Some NFL fans are threatening to boycott in response to players kneeling in protest during the National Anthem while others threaten to boycott if Colin Kaepernik isn't signed. It's the latest battle over who gets to define what is "unAmerican."
Over the past few days, I have seen grumblings from many white men online that they plan to boycott the NFL over black players peacefully protesting during the National Anthem.
It’s the latest example of conservative white men telling us what is and isn’t American, and that it is distinctly “un-American” to criticize any of our most cherished symbols. I call bullshit. I am a white male, a lifelong NFL fan, and a military veteran, and I have a few things to say about this trend.
I served this country specifically in defense of the rights enumerated in our Constitution. I served specifically so that Americans like Colin Kaepernick could take a knee during the National Anthem in protest of white supremacy and police brutality. So that people could criticize the person in the Oval Office when he does or says something stupid. So that the press could continue to ask tough questions of our Administration.
I served because patriotism takes many forms, but to me its purest forms are: 1) exercising the right to criticize America in the hopes we might improve and 2) giving one’s life so that others might exercise that right.
Neither of these forms of patriotism are higher than the other, they are inextricable; we cannot separate the courage required to speak truth to the bruises in our souls with the courage it takes to die so that others might speak that truth.
We cannot separate the collective moral voice that Lincoln called our “better angels” with the mortal sacrifice that he anointed the “last full measure of devotion”.
I am told that proposed boycotts of everything from the NFL to certain actors or films to the entire state of Hawaii are responses to people like Kaepernick “bringing politics” into spaces that are meant to be nonpolitical.
And again, I call bullshit. I am here to tell you, as a lifelong football fan, that the NFL is the most political institution in the country. More so than Congress. More so than the White House. More so than any memorialized block of marble in all the land.
The NFL is nothing if not political. It is the greatest prism through which we define the American identity precisely because we have made it the most common and explicit touchstone of the American experience.
The NFL is the highest-earning, most-watched sport in the country, and it is also the sport most decorated in patriotic pageantry. These two things working in tandem give greater access to the American value system than anything else in our society.
It’s also the space where we most often see praise of American troops. Every American watching an NFL game is confronted with the truth that there are women and men in uniform who serve, and often die, for our freedoms.
There’s the National Anthem, the color guard, the jet flyovers, the solemn tributes to the troops, and a million other little snippets of insistence that we are able to watch grown men play with a ball on a field because of those women and men in uniform who sacrifice for our freedoms, which, again, are clearly spelled out in the Constitution.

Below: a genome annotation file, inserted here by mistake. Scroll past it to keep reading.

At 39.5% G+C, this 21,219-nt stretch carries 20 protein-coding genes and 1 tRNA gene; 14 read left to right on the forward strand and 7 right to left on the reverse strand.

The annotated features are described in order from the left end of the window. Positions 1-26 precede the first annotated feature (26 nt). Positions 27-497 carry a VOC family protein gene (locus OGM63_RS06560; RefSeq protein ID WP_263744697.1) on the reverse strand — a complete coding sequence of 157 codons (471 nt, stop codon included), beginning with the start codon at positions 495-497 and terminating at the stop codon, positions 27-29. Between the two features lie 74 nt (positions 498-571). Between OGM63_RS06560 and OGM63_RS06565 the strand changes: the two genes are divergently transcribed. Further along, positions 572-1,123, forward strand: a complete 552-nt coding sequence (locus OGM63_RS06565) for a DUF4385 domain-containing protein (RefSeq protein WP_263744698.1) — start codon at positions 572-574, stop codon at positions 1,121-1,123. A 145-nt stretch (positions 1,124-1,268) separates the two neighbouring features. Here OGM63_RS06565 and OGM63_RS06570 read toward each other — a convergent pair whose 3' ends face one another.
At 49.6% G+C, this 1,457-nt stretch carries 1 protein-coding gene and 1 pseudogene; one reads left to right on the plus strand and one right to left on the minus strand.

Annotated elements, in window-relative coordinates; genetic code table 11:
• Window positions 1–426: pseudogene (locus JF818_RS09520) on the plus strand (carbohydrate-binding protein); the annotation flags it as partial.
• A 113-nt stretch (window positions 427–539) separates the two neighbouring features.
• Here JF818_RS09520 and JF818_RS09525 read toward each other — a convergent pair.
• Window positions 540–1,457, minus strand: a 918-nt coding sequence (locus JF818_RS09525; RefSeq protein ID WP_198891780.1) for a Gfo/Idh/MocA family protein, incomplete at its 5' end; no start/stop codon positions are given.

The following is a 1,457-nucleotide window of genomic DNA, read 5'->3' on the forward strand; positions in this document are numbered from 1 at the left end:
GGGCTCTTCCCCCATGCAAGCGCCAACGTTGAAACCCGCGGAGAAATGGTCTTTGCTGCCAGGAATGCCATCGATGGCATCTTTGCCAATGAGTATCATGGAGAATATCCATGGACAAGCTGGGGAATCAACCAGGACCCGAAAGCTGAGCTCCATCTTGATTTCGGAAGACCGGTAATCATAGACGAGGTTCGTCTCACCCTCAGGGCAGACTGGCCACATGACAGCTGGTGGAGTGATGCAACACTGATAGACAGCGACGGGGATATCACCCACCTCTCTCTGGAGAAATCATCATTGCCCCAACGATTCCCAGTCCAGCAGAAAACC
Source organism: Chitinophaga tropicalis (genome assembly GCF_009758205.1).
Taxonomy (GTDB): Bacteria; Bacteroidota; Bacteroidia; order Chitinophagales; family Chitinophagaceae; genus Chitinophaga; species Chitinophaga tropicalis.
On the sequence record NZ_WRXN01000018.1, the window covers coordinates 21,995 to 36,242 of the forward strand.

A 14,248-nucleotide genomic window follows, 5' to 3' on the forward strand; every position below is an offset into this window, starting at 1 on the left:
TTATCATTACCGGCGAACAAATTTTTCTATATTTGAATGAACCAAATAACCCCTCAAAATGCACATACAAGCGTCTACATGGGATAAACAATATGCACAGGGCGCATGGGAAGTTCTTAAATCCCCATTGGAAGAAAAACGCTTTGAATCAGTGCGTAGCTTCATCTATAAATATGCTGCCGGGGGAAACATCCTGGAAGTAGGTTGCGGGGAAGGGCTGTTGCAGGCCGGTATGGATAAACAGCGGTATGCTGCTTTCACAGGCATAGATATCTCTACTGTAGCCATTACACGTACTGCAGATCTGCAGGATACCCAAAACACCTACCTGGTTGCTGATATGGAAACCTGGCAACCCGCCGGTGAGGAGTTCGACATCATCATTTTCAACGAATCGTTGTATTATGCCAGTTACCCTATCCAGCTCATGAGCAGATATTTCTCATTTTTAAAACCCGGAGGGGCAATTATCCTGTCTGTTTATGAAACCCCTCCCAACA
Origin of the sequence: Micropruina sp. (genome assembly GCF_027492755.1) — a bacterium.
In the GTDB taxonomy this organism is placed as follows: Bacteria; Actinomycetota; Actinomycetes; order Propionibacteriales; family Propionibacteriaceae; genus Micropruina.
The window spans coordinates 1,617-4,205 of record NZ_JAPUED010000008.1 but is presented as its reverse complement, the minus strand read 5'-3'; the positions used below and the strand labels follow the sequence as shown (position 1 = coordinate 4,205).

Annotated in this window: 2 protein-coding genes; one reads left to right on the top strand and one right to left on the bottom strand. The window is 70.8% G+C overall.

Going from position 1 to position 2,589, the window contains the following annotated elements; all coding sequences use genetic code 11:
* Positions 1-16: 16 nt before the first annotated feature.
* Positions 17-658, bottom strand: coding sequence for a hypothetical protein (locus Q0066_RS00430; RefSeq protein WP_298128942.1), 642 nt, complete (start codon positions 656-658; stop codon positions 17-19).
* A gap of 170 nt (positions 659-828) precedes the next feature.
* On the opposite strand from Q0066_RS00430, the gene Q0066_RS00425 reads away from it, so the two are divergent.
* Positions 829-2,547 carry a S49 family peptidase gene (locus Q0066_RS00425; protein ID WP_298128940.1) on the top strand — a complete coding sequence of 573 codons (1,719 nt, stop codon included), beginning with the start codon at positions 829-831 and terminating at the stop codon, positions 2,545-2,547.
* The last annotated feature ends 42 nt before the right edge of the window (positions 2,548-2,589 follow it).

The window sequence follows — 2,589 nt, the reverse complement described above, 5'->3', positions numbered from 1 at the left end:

And the most important of those freedoms is speaking truth to power.
The real reason so many White Americans are unsettled by Kaepernick’s protest is the realization that American patriotism is not something White America, or more specifically White Conservative America, gets to exclusively own.
We, as White Americans, are so accustomed to seeing patriotism made in our own image, bereft of all struggles of people of color, that it is jarring to see a Black American exercise their free speech to protest injustices we can scarcely comprehend.
I did not serve my country so that grown adults could engage in lofty theatrics for values they supposedly hold dear only to stage an outcry when someone dares to ask if we really care about those values.
I did not serve my country so that other White Americans could use that service to silence Black Americans.
And–this is important–I did not serve my country so that only military veterans could lay claim to the mantle of patriotism, either.
You can disagree with Kaepernick’s reasons for protesting (although I believe you’d be wrong), but you cannot exploit my service–or that of any military veteran–to shame Kaepernick and other citizens into silence.
And let me be absolutely clear: if this is your reason to boycott the NFL, not domestic violence, not rape, not traumatic brain injuries, not unfair labor practices, but seeing a black player respectfully kneel in protest of racism, I would have to question not only your understanding of our Constitutional freedoms but the very core of your humanity.
If that core in your soul is missing, there are far bigger problems to address than what’s on Sunday afternoon television.
I wish you way more than a flag and an anthem in finding it.
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